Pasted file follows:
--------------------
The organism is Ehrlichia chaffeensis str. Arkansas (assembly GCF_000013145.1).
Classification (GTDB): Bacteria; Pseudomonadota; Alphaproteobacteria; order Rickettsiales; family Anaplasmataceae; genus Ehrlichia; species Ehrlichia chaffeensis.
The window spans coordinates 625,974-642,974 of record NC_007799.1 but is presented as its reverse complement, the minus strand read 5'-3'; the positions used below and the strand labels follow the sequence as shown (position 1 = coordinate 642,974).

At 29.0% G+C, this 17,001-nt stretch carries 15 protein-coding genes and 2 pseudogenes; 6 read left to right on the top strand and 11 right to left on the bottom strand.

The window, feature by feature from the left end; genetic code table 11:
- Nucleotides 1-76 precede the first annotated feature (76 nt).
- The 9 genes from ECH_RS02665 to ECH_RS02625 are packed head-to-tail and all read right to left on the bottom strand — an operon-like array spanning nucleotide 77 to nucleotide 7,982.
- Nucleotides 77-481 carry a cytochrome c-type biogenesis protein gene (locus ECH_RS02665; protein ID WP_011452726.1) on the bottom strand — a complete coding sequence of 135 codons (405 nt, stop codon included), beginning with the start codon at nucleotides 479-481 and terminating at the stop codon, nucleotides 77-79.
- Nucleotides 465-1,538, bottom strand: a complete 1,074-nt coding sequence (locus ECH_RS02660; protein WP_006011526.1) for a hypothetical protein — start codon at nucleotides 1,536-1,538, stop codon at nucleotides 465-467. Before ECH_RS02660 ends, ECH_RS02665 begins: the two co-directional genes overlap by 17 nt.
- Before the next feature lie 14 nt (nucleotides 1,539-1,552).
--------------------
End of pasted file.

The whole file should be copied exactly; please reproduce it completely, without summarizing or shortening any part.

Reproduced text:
The organism is Ehrlichia chaffeensis str. Arkansas (assembly GCF_000013145.1).
Classification (GTDB): Bacteria; Pseudomonadota; Alphaproteobacteria; order Rickettsiales; family Anaplasmataceae; genus Ehrlichia; species Ehrlichia chaffeensis.
The window spans coordinates 625,974-642,974 of record NC_007799.1 but is presented as its reverse complement, the minus strand read 5'-3'; the positions used below and the strand labels follow the sequence as shown (position 1 = coordinate 642,974).

At 29.0% G+C, this 17,001-nt stretch carries 15 protein-coding genes and 2 pseudogenes; 6 read left to right on the top strand and 11 right to left on the bottom strand.

The window, feature by feature from the left end; genetic code table 11:
- Nucleotides 1-76 precede the first annotated feature (76 nt).
- The 9 genes from ECH_RS02665 to ECH_RS02625 are packed head-to-tail and all read right to left on the bottom strand — an operon-like array spanning nucleotide 77 to nucleotide 7,982.
- Nucleotides 77-481 carry a cytochrome c-type biogenesis protein gene (locus ECH_RS02665; protein ID WP_011452726.1) on the bottom strand — a complete coding sequence of 135 codons (405 nt, stop codon included), beginning with the start codon at nucleotides 479-481 and terminating at the stop codon, nucleotides 77-79.
- Nucleotides 465-1,538, bottom strand: a complete 1,074-nt coding sequence (locus ECH_RS02660; protein WP_006011526.1) for a hypothetical protein — start codon at nucleotides 1,536-1,538, stop codon at nucleotides 465-467. Before ECH_RS02660 ends, ECH_RS02665 begins: the two co-directional genes overlap by 17 nt.
- Before the next feature lie 14 nt (nucleotides 1,539-1,552).